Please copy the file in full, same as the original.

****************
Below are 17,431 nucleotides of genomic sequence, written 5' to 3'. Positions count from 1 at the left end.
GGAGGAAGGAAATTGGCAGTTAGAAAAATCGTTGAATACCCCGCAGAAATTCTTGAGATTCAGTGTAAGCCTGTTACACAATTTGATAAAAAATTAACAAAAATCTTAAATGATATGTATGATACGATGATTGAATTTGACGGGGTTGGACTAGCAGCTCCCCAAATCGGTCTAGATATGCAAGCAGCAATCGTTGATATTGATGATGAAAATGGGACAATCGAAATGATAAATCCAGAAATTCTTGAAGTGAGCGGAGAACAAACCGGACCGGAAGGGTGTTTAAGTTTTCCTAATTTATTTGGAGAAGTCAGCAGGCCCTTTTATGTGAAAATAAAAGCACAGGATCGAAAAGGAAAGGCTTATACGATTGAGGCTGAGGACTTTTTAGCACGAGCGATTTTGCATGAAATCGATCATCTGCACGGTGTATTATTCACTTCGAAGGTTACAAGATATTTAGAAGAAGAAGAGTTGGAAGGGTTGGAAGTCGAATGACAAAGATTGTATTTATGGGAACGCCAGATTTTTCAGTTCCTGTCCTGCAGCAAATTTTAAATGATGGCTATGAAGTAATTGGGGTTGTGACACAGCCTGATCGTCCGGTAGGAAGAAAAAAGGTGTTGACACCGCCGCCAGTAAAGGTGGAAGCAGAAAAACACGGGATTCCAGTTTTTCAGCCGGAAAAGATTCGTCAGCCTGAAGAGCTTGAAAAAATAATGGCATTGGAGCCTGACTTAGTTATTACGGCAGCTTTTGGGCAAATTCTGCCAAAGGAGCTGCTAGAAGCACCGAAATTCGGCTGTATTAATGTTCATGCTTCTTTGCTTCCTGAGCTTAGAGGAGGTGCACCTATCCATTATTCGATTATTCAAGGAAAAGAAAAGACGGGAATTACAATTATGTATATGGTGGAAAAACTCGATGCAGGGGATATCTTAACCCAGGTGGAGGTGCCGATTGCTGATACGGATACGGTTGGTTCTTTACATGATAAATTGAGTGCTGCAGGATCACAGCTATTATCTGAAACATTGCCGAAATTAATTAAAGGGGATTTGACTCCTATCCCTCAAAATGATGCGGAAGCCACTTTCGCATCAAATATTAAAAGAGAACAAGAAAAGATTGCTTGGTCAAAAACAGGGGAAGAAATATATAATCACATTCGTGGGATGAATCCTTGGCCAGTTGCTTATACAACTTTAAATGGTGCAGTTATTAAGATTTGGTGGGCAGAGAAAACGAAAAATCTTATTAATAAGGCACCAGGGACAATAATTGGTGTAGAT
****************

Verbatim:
Below are 17,431 nucleotides of genomic sequence, written 5' to 3'. Positions count from 1 at the left end.
GGAGGAAGGAAATTGGCAGTTAGAAAAATCGTTGAATACCCCGCAGAAATTCTTGAGATTCAGTGTAAGCCTGTTACACAATTTGATAAAAAATTAACAAAAATCTTAAATGATATGTATGATACGATGATTGAATTTGACGGGGTTGGACTAGCAGCTCCCCAAATCGGTCTAGATATGCAAGCAGCAATCGTTGATATTGATGATGAAAATGGGACAATCGAAATGATAAATCCAGAAATTCTTGAAGTGAGCGGAGAACAAACCGGACCGGAAGGGTGTTTAAGTTTTCCTAATTTATTTGGAGAAGTCAGCAGGCCCTTTTATGTGAAAATAAAAGCACAGGATCGAAAAGGAAAGGCTTATACGATTGAGGCTGAGGACTTTTTAGCACGAGCGATTTTGCATGAAATCGATCATCTGCACGGTGTATTATTCACTTCGAAGGTTACAAGATATTTAGAAGAAGAAGAGTTGGAAGGGTTGGAAGTCGAATGACAAAGATTGTATTTATGGGAACGCCAGATTTTTCAGTTCCTGTCCTGCAGCAAATTTTAAATGATGGCTATGAAGTAATTGGGGTTGTGACACAGCCTGATCGTCCGGTAGGAAGAAAAAAGGTGTTGACACCGCCGCCAGTAAAGGTGGAAGCAGAAAAACACGGGATTCCAGTTTTTCAGCCGGAAAAGATTCGTCAGCCTGAAGAGCTTGAAAAAATAATGGCATTGGAGCCTGACTTAGTTATTACGGCAGCTTTTGGGCAAATTCTGCCAAAGGAGCTGCTAGAAGCACCGAAATTCGGCTGTATTAATGTTCATGCTTCTTTGCTTCCTGAGCTTAGAGGAGGTGCACCTATCCATTATTCGATTATTCAAGGAAAAGAAAAGACGGGAATTACAATTATGTATATGGTGGAAAAACTCGATGCAGGGGATATCTTAACCCAGGTGGAGGTGCCGATTGCTGATACGGATACGGTTGGTTCTTTACATGATAAATTGAGTGCTGCAGGATCACAGCTATTATCTGAAACATTGCCGAAATTAATTAAAGGGGATTTGACTCCTATCCCTCAAAATGATGCGGAAGCCACTTTCGCATCAAATATTAAAAGAGAACAAGAAAAGATTGCTTGGTCAAAAACAGGGGAAGAAATATATAATCACATTCGTGGGATGAATCCTTGGCCAGTTGCTTATACAACTTTAAATGGTGCAGTTATTAAGATTTGGTGGGCAGAGAAAACGAAAAATCTTATTAATAAGGCACCAGGGACAATAATTGGTGTAGAT